STANLY COUNTY — On Aug. 12, the U.S. Census Bureau released its 2020 population results, which demonstrate residential growth over the past decade for the majority of Stanly County.
While the county itself grew 3.2%, to 62,504 residents, the western side saw the larger population increase, as Locust, Oakboro and Stanfield experienced the highest percentages of growth. Of the county’s 10 municipalities, only Norwood, Richfield and Misenheimer saw a decrease in numbers since the 2010 Census.
With Locust seeing a 54.8% growth from 2,930 to 4,537 residents, the city is now ranked as the fourth-fastest-growing municipality in the Charlotte metro area, after Waxhaw, Harrisburg and Troutman.
City of Locust administrator Cesar Correa told SCJ on Aug. 16 that while local officials were hoping that Locust would hit the 5,000-person threshold, in order to attract some new economic development opportunities, the latest Census report is still a testament to the city’s rapid expansion.
“It wasn’t surprising that we saw such a jump from our 2010 population, because we’ve been permitting a number of housing units and there have been a number of subdivisions that have started and finished since 2010,” Correa said. “We’ve seen a lot of folks relocate to Locust so we knew the numbers were going to be good. Every year, we get the updates and estimates from the state demographer knowing they were pretty wrong.”
As Stanly County’s closest outlet to Charlotte — a city that now ranks as the nation’s 16th largest, with a 19.6% growth since 2010 — Locust’s location makes it a prime spot for additional growth in the future.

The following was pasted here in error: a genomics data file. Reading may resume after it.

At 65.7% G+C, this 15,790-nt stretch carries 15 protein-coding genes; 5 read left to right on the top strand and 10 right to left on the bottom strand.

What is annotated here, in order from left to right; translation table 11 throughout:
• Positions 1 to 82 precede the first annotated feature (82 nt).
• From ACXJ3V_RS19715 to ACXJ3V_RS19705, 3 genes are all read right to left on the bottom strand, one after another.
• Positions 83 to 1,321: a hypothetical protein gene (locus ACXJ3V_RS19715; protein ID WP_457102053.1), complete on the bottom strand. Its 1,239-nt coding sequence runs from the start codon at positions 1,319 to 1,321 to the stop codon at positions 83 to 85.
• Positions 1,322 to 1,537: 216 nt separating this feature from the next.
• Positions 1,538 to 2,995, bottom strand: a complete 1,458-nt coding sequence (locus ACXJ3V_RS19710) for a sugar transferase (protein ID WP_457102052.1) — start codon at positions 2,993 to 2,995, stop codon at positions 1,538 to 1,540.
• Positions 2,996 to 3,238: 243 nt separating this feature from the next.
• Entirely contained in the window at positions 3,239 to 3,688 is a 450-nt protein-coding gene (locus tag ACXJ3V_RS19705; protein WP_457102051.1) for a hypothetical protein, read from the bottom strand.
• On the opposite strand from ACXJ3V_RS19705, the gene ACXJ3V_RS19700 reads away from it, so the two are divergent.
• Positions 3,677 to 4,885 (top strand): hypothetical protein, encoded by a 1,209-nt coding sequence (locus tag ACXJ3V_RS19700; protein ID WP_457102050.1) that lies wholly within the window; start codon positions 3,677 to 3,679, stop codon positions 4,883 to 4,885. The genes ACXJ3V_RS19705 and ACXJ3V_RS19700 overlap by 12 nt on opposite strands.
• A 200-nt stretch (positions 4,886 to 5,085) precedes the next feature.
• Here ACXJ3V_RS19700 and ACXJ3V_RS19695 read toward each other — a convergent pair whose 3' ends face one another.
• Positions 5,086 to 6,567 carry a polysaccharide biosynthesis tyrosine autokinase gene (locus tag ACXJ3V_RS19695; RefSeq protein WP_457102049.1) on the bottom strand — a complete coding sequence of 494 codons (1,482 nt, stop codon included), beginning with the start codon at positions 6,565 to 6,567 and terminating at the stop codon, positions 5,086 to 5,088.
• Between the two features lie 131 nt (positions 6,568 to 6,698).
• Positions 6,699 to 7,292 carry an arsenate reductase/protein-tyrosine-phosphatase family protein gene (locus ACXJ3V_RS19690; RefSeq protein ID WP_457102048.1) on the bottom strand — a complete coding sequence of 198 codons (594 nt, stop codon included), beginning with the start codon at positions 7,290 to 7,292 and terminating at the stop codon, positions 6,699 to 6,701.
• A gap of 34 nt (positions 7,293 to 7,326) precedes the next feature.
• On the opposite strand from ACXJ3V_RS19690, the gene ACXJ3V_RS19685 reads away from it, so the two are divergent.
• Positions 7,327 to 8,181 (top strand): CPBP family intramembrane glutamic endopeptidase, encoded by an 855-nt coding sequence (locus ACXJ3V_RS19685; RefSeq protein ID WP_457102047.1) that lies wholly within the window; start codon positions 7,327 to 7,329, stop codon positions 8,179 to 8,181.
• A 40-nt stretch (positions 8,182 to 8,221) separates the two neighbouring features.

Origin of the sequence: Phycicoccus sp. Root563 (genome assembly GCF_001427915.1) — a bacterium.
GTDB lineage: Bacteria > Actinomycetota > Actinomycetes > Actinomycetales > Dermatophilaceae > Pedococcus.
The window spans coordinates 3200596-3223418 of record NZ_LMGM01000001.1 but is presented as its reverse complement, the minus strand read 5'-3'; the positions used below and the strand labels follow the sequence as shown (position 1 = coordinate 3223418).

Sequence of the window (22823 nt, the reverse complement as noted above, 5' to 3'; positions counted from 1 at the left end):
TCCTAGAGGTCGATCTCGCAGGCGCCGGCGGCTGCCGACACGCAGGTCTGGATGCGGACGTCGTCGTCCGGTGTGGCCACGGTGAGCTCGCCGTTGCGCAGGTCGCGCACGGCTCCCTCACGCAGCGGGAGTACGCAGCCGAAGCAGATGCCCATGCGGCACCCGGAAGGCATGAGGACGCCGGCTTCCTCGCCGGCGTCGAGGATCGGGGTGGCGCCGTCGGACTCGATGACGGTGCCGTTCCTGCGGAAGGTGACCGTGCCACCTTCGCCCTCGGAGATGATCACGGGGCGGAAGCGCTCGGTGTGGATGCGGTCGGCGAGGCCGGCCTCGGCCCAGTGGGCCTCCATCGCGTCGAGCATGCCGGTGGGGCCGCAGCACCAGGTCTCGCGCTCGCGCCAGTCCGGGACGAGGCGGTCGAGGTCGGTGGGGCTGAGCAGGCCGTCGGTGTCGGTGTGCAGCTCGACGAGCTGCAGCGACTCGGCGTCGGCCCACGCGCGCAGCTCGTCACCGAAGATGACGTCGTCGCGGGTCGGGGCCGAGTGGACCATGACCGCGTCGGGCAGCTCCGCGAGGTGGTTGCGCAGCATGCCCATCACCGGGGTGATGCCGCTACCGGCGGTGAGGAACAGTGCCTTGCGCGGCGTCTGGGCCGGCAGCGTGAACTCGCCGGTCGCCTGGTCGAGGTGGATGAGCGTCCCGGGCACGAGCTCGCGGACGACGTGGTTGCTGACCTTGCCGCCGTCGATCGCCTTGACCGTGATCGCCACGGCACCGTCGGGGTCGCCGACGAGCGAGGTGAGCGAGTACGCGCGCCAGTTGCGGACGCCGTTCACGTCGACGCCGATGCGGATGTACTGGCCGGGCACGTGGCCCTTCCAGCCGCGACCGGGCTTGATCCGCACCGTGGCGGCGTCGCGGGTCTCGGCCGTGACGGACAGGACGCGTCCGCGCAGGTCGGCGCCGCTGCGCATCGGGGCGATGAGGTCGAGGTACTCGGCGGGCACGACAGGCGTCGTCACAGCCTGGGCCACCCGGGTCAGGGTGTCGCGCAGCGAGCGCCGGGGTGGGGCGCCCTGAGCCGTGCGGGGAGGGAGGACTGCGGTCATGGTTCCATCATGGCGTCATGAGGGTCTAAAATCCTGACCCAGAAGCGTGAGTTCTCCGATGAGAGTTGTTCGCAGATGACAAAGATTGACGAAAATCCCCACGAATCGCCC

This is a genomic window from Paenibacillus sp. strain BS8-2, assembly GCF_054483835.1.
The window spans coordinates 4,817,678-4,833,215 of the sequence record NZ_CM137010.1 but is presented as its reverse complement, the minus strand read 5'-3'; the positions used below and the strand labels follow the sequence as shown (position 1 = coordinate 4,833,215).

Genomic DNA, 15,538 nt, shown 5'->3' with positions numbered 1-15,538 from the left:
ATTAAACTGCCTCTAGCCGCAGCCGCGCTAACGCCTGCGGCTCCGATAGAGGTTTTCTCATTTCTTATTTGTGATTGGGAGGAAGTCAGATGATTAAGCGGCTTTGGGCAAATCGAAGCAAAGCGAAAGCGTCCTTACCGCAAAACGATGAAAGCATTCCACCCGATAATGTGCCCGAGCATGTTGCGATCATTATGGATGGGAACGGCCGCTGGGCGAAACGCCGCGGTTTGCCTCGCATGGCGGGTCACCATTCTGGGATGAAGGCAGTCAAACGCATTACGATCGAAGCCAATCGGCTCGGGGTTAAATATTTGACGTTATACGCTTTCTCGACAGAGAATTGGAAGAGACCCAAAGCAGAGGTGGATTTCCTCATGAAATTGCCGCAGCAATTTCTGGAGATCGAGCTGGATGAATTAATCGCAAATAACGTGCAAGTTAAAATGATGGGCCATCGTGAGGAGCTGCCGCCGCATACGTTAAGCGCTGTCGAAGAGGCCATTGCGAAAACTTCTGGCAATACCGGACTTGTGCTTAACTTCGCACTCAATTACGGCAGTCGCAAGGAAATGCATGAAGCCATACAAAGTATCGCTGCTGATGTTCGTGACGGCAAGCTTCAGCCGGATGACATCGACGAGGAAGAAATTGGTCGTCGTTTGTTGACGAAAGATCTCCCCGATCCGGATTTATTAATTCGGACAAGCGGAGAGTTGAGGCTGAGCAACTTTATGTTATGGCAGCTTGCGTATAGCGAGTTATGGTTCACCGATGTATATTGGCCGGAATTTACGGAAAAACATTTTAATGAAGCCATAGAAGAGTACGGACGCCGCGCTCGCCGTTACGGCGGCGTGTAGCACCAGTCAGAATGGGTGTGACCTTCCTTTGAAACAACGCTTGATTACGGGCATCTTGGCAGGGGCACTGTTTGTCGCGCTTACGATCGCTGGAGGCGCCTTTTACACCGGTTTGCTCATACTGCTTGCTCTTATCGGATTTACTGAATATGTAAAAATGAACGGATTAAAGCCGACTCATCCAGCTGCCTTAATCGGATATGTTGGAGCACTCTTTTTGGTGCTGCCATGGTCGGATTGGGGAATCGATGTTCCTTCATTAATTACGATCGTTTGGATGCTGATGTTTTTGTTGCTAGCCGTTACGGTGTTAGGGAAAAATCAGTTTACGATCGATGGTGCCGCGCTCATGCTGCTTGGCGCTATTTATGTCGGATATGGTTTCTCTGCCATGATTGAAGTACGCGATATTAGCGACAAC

“Our vicinity makes it comfortable for people to have access to Charlotte amenities but come home to an environment that’s more peaceful and quiet,” Corea continued. “We spend a lot of time and effort giving our police department everything it needs, and I think that’s why people feel safe coming to raise their kids here.”
Locust’s closest neighbors, Oakboro and Stanfield, saw residential percentage jumps of 14.5% and 6.7%, respectively; Oakboro grew from 1,859 to 2,128 residents while Stanfield grew from 1,486 to 1,589 residents.
As the county’s seat and most populated city, Albemarle saw a 3.3% increase, from 15,903 to 16,432 residents. Meanwhile, Red Cross grew 2.7%, from 742 to 762 residents, Badin grew 2.5% from 1,974 to 2,024 residents, and New London grew 1.2% from 600 to 607 residents.
Norwood — the largest Stanly municipality to see a dropoff in population — decreased .5, from 2,379 to 2,367 residents. Richfield saw a 5.1% decline, from 613 to 582 residents, while Misenheimer saw a 10.7% decline from 728 to 650 residents.
On Sept. 30, the U.S. Census Bureau will re-release its population data with additional toolkits for public access ease of use.